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September 28, 2010

Resolving human-wildlife conflict

A group of villagers overcame the problem of rampaging jumbos.

AN unusual poster greeted me as I walked into the local watering hole in Lubok Bongor in Jeli, a village in the far eastern fringes of Kelantan. The caf¡§| is one of those nondescript wooden shacks offering delicious local fares that you often see hugging the sides of shady tree-lined trunk roads in rural Malaysia.

Gajah Masuk Kampung! (Elephants Entering Village!), an A4-sized poster hung on the white wall of the caf¡§| screamed in bold. The public is urged to contact the Wildlife Protection Unit; a contact number is included on the poster together with a photograph of members of the protection unit.

 the villagers of Lubok Bongor in Jeli, Kelantan light bamboo canons
To scare away elephants from their vegetable farms, the villagers of Lubok Bongor in Jeli, Kelantan light bamboo canons. – Pic courtesy of WWF-Malaysia

Lubok Bongor is where one of the country’s first community-based Wildlife Protection Unit has been set up, to help resolve human-wildlife conflict – a critical problem in that village.

Since 2006, more than 3,200ha of the forested area nearby have been cleared for oil palm plantations as part of the state’s anti-poverty programme called Ladang Rakyat or People’s Plantation. But there was no planning for the relocation of wildlife. While smaller fauna perished, bigger games like elephants and tigers were left to roam the forest fringes in search of food.
To scare away elephants from their vegetable farms, the villagers of Lubok Bongor in Jeli, Kelantan light bamboo canons. – Pic courtesy of WWF-Malaysia

Lubok Bongor, which is barely a couple of kilometres away from the Ladang Rakyat scheme, became a target of hungry wild elephants which have been displaced from their usual forest haunts. For months the farming community of 700 families were at the mercy of herds of wild elephants coming and going as they pleased. The elephants would cross the Pergau River into the village, trample on vegetable plots, knock over fruit trees, and eat their way through the village. Terrified, some of the villagers hired poachers to kill the elephants.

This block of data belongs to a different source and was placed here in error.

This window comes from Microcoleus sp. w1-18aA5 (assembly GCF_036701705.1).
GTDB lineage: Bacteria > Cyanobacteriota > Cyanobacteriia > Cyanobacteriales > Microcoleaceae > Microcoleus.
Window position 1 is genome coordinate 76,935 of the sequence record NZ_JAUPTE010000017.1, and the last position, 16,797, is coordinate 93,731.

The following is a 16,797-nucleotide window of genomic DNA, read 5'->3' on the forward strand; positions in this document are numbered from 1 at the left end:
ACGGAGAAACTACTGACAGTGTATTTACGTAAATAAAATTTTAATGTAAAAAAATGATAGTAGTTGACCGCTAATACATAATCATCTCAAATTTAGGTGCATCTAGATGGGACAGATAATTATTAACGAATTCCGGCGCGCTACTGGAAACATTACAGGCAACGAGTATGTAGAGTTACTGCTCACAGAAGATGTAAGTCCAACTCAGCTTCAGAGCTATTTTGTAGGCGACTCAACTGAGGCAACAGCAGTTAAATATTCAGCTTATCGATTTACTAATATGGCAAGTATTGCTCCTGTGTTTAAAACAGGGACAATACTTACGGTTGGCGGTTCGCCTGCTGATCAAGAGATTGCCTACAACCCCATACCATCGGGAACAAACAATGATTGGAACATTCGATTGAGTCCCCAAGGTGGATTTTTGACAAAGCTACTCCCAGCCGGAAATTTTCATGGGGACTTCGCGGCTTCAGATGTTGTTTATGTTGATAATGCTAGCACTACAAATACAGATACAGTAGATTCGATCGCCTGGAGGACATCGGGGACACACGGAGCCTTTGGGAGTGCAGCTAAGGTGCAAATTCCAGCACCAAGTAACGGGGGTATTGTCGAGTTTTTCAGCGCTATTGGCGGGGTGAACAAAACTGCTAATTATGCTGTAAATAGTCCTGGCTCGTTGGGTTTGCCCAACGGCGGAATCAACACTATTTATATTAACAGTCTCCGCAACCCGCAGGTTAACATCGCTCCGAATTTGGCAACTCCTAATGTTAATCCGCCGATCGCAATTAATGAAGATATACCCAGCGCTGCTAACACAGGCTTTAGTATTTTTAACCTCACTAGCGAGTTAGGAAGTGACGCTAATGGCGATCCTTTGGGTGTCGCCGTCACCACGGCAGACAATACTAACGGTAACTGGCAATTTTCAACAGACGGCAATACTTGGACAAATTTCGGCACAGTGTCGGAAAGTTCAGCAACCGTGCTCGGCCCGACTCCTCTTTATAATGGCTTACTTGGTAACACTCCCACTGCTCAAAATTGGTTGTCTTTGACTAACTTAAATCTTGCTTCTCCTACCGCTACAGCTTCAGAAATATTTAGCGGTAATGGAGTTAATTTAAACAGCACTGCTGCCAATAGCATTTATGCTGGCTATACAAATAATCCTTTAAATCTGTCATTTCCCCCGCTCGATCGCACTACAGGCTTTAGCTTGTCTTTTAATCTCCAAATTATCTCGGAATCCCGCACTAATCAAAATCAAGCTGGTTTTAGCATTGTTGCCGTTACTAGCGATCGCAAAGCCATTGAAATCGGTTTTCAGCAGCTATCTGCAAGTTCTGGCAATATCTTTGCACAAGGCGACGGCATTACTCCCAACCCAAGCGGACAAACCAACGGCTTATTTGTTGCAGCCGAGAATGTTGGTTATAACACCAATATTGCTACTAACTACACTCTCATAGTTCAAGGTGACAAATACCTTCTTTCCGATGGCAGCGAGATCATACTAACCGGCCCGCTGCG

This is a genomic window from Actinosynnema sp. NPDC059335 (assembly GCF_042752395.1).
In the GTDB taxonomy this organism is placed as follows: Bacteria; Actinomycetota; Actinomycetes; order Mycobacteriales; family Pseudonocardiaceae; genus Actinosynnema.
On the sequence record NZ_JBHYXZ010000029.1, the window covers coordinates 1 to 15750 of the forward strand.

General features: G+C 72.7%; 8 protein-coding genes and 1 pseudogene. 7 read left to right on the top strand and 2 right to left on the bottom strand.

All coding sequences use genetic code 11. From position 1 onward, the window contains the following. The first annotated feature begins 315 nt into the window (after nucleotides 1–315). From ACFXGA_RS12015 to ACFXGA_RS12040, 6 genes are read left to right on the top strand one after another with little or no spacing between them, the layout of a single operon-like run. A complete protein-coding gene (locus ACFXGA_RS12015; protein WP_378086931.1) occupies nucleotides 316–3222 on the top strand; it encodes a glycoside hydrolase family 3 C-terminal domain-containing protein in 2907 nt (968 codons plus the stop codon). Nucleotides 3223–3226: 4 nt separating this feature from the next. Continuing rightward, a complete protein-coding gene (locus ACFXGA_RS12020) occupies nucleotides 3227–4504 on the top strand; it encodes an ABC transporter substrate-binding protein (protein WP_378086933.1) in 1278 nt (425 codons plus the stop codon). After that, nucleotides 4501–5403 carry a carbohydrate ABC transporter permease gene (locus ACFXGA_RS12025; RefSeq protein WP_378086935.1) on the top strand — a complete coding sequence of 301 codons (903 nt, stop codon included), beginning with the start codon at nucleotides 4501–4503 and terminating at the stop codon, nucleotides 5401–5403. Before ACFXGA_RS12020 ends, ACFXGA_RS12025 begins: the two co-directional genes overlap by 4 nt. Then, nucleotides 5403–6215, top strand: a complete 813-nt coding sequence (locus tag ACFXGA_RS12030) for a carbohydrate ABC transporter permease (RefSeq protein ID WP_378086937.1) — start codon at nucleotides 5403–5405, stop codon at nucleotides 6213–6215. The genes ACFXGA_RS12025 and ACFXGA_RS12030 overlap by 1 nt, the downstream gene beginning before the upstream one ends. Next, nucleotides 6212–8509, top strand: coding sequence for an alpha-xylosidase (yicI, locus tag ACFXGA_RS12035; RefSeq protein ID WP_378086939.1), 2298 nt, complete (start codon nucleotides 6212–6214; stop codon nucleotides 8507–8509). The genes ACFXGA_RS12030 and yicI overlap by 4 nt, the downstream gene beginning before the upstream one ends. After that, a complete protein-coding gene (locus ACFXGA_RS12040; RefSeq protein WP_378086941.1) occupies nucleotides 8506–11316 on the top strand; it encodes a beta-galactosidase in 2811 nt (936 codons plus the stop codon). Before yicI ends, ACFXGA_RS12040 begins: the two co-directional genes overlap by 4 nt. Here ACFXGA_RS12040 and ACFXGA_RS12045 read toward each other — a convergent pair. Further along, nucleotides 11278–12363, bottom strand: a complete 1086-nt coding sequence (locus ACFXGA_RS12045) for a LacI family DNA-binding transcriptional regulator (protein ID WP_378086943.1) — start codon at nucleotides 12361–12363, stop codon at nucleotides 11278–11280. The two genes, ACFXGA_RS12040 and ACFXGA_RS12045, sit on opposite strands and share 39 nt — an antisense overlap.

In 2008, the Wildlife Protection Unit (WPU), set up by the World Wide Fund for Nature, came into operation. The initial 21 members, made up of farmers and local entrepreneurs, were trained to handle human-wildlife conflict. They did regular night patrols along rivers and jungle paths armed only with flashlights, air horns, loudhailers, and a homemade bamboo canon.

Using these basic tools, the men would create a huge racket to scare the reluctant elephants back across the river. Later, they built electrical fencing around the village. The human-elephant conflict gradually declined and the Lubok Bongor community no longer see the need to kill the elephants.

“We can say that our project was a success. Nowadays we get very few calls to chase away elephants. We heard that the elephants have gone up north,” says farmer Hamdan Musa who was head of the WPU.

But the success also meant that the WWF-sponsored project would be terminated this year. Empowered by their success, the group has decided to continue and expand its work scope and opened its membership to include the entire community. They now call their newly formed group Persatuan Prihatin Konservasi, Kebudayaan, Sosial dan Kebajikan Lubok Bongor (Lubok Bongor Conservation, Cultural, Social and Welfare Society) or PRILUB for short.

“We want to continue our work of protecting wildlife and educating the people about the environment. Now we do gotong-royong with the community, we also have a dikir barat group consisting of young people, and we want to come up with an eco-tourism project to generate income for the community,” says Zaid Omar, the president of PRILUB.

A part of their work includes teaching the community about protection of wildlife. Their dikir barat group, a traditional Kelantanese singing group accompanied by gongs and drums, sing about the need to protect wildlife and the threat of poaching. The group also regularly patrols nearby jungles for tiger snares that were placed by poachers, many of whom are Thais who cross the border illegally. Zaid says the group is in need of sponsors to fund its projects. To support them, contact Zaid (017-901 3182). – By Jules Ong / Wild Asia

 

 

 

  
 
 
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